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Old 01-23-2013, 10:22 AM   #272
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Probably giving her too much credit, but another thought as to why Suze may seem to encourage everyone to work until age 67. She knows most people won't realistically be able to retire early, and most of her viewing audience would rather hear/think that it's normal to work until 67 or longer. Most people DON'T want to hear "others" can retire early - they want to think they're doing as well as everyone else (who's not doing well). A few of my former co-workers were actually mad that I was able to retire early, one won't speak to me in public he's so angry/presumably jealous. FWIW...
I might agree with you on her 'sensitivity" toward people who cannot afford to retire early except I have heard her say many times "You can't afford that! I can....but you cannot!"

She is just icky.
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Old 01-23-2013, 10:51 AM   #273
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She should stick with her savings advice and keep her mouth shut about investing.
I agree that her investing advice leaves much to be desired, but then so does Dave Ramsey. I think part of the reason is that they have to appeal to the lowest common denominator within their audience, so they have to make their advice overly simplistic, and they probably cannot dole out specific investment advice due to liability issues.

Could any of us do better if we had to broadcast a weekly TV/radio personal finance show? I cannot begin to imagine the amount of criticism I would receive with the advice that I would provide, so I cannot be too harsh on public PF personalities either. At the very least, they're getting people to think about their finances, and driving a little bit of traffic to sites like this one.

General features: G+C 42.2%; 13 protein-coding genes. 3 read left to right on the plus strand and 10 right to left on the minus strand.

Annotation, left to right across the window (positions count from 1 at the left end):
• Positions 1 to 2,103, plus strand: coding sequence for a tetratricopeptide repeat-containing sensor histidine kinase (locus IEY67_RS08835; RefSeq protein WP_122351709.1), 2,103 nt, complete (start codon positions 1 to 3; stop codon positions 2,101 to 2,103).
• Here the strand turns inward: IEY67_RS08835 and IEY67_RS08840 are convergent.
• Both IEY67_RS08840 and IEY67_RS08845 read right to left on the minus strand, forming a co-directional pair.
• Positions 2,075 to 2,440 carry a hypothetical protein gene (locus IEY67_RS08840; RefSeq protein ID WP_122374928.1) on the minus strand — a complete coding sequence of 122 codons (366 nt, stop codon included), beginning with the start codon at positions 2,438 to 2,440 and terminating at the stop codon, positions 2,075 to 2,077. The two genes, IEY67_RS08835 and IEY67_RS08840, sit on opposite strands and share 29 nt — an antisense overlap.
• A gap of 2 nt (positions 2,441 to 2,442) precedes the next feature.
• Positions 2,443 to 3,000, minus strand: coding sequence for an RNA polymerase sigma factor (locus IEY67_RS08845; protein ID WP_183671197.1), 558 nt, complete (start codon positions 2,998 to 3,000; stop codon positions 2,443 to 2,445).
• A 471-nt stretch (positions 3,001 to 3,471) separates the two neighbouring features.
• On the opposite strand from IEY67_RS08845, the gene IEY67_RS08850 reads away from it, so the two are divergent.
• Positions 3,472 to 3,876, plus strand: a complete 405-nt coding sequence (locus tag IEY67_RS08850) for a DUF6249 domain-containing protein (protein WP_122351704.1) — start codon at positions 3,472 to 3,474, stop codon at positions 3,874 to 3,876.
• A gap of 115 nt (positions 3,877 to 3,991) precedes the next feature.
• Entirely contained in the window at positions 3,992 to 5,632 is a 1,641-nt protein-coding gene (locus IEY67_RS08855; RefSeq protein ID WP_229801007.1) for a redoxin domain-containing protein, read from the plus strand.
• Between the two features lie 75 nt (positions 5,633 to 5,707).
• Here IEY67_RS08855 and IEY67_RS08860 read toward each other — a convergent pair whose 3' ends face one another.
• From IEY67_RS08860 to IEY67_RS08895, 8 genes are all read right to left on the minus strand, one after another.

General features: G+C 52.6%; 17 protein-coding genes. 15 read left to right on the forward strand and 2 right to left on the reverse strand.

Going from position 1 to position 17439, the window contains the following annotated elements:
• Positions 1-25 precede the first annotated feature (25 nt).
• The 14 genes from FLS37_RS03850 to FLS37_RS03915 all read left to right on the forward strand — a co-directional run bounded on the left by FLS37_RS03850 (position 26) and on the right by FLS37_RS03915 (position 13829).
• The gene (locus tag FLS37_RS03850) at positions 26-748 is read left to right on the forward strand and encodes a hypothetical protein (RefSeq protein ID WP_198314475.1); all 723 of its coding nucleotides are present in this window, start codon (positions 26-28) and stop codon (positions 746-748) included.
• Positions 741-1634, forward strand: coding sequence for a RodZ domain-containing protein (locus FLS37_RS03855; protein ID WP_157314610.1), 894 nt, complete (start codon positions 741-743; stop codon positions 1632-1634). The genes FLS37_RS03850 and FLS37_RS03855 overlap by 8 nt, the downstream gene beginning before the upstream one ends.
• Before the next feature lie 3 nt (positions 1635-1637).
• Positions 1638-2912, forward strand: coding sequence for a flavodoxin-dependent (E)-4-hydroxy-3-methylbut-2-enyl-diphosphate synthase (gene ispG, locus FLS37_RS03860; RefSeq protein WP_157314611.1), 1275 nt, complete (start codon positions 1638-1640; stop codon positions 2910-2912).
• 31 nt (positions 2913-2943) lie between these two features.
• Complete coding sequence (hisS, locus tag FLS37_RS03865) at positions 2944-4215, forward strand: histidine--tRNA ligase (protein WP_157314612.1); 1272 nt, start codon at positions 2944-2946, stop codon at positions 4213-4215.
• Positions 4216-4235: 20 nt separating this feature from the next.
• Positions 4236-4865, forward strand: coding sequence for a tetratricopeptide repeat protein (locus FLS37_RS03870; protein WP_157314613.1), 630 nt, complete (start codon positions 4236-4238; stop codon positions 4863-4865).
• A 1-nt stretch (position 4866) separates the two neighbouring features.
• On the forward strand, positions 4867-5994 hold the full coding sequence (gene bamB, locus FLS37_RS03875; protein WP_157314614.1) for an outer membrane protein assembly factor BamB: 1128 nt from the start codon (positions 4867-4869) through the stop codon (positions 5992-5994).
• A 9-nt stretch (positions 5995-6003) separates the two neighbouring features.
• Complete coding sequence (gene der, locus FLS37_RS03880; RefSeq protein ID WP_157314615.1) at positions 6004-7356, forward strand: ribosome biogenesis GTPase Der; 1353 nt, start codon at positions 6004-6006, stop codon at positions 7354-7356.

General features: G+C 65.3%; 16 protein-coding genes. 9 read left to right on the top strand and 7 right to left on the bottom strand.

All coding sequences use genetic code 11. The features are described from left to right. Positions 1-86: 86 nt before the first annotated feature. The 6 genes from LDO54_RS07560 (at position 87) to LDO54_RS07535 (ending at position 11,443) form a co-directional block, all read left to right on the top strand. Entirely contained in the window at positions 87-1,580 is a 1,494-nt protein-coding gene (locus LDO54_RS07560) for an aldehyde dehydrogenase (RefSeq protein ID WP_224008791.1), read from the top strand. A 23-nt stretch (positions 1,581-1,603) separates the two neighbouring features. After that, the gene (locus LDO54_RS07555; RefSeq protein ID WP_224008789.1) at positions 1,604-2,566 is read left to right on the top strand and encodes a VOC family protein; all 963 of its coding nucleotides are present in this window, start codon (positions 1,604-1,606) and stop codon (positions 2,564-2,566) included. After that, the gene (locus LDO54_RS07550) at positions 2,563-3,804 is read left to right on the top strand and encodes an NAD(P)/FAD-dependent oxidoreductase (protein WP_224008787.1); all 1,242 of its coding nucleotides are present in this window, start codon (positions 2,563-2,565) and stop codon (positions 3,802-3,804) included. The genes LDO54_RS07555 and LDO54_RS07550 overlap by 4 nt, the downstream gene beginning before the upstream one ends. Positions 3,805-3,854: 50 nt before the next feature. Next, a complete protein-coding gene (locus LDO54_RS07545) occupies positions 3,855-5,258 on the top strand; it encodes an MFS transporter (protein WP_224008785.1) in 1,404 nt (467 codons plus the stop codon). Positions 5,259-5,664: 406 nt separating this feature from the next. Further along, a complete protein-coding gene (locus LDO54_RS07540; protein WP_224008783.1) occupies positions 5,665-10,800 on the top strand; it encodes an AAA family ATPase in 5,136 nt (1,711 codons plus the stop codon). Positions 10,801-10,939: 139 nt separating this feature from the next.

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Old 01-23-2013, 12:23 PM   #274
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It may not be a credit to my character, but I kinda enjoy seeing her knock people down a few pegs when they are being stupid. "I reeeeely deserve a new lexus!!!!" When they are drowning in consumer debt.

Yeah, I'm mean...
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Old 01-23-2013, 12:31 PM   #275
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It may not be a credit to my character, but I kinda enjoy seeing her knock people down a few pegs when they are being stupid. "I reeeeely deserve a new lexus!!!!" When they are drowning in consumer debt.

Yeah, I'm mean...
I think that sort of validation is a perfectly reasonable motivation for watching her show.

After all, some of us (including me) make fun of the particular design decisions on HGTV that we don't like, and validate our own decorating choices ("red walls again? Oh puleeeze!" "That chair is so ugly!" ). So, why not do the same with personal finance choices?
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Old 01-23-2013, 03:01 PM   #276
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It may not be a credit to my character, but I kinda enjoy seeing her knock people down a few pegs when they are being stupid. "I reeeeely deserve a new lexus!!!!" When they are drowning in consumer debt.

Yeah, I'm mean...
And Dave Ramsey can have whatever is left of them when she's finished with them...